In my entry criteria, I look for great stocks with sustainable dividend payout, long histories of dividend growth and strong competitive advantages. I also have a minimum entry yield of 2.5%. There come times however, when the company I own keeps increasing its earnings and dividends, but the stock price rises faster than fundamentals. As a result, while my yield on cost is attractive, my current yield is less than my entry criteria.
For example, my yield on cost on W.W.Grainger (GWW) is 4%, whereas the current yield is 1.60%. My yield on cost on Family Dollar (FDO) is 3.40%, while the current yield is 1.20%. My yield on cost on Higham Institution for Savings (HIFS) is 3.60%, while the current yield is 2.20%.
The common characteristic behind these three positions is that each has delivered solid capital gains since my initial purchase.
Some investors question whether owning these stocks would make sense, given the low current yields that they are exhibiting. Replacing my positions in W.W.Grainger and Family Dollar with stocks which yield 3% currently would provide an almost doubling of my dividend income from each position.
This would be a mistake however, since nothing has fundamentally changed with these businesses. In addition, both companies have excellent growth prospects ahead of them, which will likely lead to further increases in earnings, dividends and stock prices over time. Stocks can deliver low current yields, even while the underlying business keeps growing. This will lead to a higher dividend income stream coupled with a solid potential for capital appreciation.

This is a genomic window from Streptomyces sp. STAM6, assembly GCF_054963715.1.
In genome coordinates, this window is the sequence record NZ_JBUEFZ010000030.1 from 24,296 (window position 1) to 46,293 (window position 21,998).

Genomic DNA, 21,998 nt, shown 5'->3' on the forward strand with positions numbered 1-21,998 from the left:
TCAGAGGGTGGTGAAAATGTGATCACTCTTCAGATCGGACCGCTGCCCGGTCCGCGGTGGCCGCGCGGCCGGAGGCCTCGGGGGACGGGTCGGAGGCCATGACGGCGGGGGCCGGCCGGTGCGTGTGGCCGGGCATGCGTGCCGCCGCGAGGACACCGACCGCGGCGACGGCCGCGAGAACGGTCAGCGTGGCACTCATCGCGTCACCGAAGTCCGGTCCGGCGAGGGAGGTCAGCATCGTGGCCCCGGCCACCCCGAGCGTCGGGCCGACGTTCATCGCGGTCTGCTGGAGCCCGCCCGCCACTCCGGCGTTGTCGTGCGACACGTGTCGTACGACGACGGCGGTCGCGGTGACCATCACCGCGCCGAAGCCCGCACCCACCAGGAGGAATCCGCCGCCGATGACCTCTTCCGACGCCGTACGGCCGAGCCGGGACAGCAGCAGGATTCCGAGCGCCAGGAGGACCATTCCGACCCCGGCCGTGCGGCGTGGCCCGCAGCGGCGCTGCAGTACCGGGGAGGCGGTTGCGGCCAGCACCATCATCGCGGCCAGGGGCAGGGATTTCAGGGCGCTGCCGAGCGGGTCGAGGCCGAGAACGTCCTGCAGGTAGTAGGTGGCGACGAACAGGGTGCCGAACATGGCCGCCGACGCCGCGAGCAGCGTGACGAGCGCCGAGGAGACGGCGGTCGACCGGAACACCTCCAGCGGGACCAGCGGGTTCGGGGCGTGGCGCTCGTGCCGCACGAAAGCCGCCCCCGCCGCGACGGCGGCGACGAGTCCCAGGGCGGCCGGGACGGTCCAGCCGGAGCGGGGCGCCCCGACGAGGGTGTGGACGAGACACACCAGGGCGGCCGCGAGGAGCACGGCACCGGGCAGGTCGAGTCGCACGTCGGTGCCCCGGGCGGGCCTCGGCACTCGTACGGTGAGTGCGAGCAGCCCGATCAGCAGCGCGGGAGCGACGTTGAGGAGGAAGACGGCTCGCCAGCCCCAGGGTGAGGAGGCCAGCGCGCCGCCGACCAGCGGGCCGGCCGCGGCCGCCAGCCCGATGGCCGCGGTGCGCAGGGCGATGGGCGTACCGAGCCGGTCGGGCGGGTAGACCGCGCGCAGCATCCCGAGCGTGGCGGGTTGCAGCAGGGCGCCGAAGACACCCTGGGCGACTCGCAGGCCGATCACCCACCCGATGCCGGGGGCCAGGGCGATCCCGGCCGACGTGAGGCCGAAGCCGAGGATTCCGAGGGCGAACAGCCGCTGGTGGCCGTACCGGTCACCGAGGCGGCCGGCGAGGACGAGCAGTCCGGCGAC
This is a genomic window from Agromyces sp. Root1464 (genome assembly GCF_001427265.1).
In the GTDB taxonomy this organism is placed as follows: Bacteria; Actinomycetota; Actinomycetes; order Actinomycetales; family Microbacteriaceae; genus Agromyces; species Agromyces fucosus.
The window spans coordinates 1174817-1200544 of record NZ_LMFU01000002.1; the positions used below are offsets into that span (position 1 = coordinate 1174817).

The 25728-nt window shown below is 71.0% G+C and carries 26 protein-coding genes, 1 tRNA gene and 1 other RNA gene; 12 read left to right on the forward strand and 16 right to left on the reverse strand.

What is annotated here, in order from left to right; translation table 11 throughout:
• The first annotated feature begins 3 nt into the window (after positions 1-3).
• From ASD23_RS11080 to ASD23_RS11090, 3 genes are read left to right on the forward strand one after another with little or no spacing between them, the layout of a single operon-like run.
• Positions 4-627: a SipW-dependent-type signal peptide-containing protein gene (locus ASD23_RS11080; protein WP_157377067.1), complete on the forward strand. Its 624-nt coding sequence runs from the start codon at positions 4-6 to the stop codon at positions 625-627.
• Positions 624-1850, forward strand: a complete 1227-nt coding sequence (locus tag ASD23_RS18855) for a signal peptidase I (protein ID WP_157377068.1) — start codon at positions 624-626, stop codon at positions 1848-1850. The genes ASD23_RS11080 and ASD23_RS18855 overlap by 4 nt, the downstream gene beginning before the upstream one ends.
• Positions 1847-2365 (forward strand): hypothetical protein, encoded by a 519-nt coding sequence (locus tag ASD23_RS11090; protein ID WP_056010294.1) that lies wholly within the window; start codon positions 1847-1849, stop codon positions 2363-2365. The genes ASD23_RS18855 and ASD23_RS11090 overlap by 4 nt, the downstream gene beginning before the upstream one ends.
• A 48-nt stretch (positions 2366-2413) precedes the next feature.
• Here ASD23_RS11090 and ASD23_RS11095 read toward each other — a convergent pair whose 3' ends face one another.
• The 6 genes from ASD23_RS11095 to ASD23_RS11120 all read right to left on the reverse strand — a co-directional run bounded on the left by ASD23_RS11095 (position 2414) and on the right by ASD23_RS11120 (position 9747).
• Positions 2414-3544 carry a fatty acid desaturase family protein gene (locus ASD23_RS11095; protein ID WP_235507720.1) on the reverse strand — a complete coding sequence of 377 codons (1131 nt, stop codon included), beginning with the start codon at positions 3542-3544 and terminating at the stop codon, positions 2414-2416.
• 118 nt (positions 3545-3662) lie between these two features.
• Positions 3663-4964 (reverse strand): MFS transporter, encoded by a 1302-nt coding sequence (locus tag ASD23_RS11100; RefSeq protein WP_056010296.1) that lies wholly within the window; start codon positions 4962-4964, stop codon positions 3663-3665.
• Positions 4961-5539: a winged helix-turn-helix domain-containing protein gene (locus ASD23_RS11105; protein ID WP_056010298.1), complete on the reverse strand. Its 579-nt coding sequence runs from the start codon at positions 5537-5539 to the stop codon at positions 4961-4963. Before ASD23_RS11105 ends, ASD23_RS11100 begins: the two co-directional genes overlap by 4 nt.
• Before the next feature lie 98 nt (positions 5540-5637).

For example, current yields on certain quality stocks such as Procter & Gamble (PG) and Johnson & Johnson (JNJ) and Abbott (ABT) were low during the last few years of the 1990’s bull market. Investors who sold and purchased higher yielding shares would have most probably missed on the upside potential for both capital gains and dividend income. While adding to position which are overvalued might not be the best idea, holding onto these positions might be perfectly appropriate.
As a dividend investor, I expect to hold my holdings for as long as possible. This is until one of my exit rules kick in. I expect that at least several of my long term portfolio holdings will generate total returns of several hundred percent over the next decades. This will compensate for the ones that cut dividends or get bought out for example. By selling stocks simply because the current yield is low, I might risk reducing my long-term returns.
In addition, I am not a big fan of chasing yield. If I were actively replacing my income stocks with higher yielding ones, this would increase the risk to dividend income, as most higher yielding stocks have higher payout ratios. In addition, most of the higher yielding securities come from a concentrated number of sectors.
Full Disclosure: Long all stocks mentioned above
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